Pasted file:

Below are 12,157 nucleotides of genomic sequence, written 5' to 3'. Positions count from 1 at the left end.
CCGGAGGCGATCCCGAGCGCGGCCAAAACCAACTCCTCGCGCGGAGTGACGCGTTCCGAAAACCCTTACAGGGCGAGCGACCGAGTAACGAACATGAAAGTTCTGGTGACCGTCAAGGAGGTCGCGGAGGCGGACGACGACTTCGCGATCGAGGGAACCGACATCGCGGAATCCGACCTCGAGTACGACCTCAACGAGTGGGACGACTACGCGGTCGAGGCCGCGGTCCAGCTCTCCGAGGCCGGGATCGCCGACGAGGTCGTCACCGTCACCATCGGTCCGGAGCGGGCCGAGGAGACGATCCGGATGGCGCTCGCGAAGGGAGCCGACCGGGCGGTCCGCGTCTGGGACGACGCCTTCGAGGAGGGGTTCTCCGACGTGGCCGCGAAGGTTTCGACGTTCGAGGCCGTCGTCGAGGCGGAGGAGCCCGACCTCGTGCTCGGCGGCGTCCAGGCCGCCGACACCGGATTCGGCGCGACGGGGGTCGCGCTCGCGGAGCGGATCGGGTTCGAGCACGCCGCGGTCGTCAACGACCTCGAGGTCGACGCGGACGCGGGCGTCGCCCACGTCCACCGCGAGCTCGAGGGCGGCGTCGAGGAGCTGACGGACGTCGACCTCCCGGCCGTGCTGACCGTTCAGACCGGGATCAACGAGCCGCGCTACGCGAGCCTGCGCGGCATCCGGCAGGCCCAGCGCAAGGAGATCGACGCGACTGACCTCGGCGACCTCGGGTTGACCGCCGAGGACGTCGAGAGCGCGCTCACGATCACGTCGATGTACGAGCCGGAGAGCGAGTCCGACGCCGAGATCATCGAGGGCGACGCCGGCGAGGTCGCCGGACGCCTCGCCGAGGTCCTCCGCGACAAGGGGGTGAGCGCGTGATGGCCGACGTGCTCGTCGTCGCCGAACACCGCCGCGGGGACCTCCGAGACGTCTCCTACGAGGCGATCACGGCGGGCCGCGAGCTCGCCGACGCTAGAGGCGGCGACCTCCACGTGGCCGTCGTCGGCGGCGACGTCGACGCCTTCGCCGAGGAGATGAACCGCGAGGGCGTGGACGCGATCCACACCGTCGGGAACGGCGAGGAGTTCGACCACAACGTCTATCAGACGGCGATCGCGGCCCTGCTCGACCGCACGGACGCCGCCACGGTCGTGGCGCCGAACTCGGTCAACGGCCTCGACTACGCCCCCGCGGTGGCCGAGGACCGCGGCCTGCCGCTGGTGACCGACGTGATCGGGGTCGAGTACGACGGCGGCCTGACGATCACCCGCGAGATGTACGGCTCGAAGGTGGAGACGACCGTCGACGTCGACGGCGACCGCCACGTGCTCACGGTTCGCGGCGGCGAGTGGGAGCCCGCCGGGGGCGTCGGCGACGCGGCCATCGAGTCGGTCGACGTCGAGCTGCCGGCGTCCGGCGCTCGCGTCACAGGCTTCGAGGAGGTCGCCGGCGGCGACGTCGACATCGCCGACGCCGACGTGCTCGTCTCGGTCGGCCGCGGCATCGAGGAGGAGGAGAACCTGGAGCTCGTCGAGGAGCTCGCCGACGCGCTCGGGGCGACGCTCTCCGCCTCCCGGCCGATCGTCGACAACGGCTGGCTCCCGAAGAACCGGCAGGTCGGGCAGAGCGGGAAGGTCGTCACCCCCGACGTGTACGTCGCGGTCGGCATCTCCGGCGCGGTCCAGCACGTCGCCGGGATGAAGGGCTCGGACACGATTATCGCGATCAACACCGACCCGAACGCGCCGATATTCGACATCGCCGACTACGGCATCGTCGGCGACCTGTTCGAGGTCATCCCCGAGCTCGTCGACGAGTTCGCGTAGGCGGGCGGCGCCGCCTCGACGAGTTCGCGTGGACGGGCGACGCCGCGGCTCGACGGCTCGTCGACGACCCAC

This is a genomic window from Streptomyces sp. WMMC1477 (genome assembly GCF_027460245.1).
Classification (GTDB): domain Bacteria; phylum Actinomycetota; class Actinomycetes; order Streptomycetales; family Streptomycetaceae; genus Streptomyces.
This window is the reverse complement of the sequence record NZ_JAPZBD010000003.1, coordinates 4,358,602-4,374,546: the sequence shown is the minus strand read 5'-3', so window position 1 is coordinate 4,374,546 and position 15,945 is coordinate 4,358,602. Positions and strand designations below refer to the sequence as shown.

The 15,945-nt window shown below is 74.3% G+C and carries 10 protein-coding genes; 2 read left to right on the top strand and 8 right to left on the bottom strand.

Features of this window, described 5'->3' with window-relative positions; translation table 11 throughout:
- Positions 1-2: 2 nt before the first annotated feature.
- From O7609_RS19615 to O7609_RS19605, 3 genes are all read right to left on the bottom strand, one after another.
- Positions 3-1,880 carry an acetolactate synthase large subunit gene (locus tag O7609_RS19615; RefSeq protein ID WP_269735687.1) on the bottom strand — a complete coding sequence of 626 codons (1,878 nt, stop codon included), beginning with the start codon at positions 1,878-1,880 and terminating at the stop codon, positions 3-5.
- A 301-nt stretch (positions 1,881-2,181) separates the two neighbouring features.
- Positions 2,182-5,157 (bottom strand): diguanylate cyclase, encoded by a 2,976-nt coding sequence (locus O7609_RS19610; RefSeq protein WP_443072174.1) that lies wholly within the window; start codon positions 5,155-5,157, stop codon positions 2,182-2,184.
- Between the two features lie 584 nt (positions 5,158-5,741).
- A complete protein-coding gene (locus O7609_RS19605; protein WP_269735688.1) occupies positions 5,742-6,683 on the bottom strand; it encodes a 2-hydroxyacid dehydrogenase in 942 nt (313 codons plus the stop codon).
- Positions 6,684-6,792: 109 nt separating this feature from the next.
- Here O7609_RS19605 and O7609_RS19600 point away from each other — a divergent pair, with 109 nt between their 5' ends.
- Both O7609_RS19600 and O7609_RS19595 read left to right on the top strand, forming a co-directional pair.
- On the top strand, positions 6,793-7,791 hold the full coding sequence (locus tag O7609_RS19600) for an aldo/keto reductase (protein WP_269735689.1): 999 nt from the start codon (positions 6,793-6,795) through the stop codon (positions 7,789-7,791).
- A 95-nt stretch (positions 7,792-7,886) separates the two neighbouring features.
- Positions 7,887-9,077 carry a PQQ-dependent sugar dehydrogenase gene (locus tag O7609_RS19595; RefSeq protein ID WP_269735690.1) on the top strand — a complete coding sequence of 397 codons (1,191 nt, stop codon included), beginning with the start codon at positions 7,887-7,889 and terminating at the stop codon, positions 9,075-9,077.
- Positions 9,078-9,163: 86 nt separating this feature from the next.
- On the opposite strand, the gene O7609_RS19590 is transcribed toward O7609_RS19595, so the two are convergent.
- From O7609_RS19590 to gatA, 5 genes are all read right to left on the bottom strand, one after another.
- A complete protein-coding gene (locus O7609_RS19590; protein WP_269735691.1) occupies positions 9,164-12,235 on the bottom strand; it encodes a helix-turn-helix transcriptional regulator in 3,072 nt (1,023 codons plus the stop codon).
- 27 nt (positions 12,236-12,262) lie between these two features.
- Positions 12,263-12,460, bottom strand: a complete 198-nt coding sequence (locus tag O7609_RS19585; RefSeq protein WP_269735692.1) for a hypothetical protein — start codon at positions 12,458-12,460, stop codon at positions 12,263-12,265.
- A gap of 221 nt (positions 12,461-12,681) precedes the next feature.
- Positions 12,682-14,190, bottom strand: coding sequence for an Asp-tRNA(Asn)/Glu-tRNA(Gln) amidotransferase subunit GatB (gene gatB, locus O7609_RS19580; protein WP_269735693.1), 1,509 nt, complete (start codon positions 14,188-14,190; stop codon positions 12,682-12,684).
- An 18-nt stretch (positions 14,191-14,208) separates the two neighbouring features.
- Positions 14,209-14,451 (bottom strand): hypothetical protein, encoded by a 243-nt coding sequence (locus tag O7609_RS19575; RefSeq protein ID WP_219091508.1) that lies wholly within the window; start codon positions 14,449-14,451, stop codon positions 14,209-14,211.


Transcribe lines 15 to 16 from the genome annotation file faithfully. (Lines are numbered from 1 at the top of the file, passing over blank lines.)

- Positions 6,684-6,792: 109 nt separating this feature from the next.
- Here O7609_RS19605 and O7609_RS19600 point away from each other — a divergent pair, with 109 nt between their 5' ends.